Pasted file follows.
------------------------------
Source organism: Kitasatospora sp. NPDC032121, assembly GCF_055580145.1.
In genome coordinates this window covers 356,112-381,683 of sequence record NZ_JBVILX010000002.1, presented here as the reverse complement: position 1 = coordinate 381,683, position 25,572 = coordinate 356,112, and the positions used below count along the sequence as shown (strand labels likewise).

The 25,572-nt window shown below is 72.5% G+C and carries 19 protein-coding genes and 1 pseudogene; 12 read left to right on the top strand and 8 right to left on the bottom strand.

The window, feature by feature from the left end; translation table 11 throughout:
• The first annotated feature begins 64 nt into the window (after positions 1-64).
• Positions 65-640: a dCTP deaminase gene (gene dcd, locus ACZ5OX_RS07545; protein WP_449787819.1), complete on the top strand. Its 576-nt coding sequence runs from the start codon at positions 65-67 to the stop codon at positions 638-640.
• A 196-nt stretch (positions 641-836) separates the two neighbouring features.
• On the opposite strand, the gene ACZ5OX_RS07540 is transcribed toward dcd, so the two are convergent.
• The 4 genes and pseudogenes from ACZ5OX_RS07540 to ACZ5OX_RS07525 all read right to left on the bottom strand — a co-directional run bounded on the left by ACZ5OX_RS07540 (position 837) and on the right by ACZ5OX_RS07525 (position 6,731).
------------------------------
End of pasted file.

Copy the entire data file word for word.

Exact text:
Source organism: Kitasatospora sp. NPDC032121, assembly GCF_055580145.1.
In genome coordinates this window covers 356,112-381,683 of sequence record NZ_JBVILX010000002.1, presented here as the reverse complement: position 1 = coordinate 381,683, position 25,572 = coordinate 356,112, and the positions used below count along the sequence as shown (strand labels likewise).

The 25,572-nt window shown below is 72.5% G+C and carries 19 protein-coding genes and 1 pseudogene; 12 read left to right on the top strand and 8 right to left on the bottom strand.

The window, feature by feature from the left end; translation table 11 throughout:
• The first annotated feature begins 64 nt into the window (after positions 1-64).
• Positions 65-640: a dCTP deaminase gene (gene dcd, locus ACZ5OX_RS07545; protein WP_449787819.1), complete on the top strand. Its 576-nt coding sequence runs from the start codon at positions 65-67 to the stop codon at positions 638-640.
• A 196-nt stretch (positions 641-836) separates the two neighbouring features.
• On the opposite strand, the gene ACZ5OX_RS07540 is transcribed toward dcd, so the two are convergent.
• The 4 genes and pseudogenes from ACZ5OX_RS07540 to ACZ5OX_RS07525 all read right to left on the bottom strand — a co-directional run bounded on the left by ACZ5OX_RS07540 (position 837) and on the right by ACZ5OX_RS07525 (position 6,731).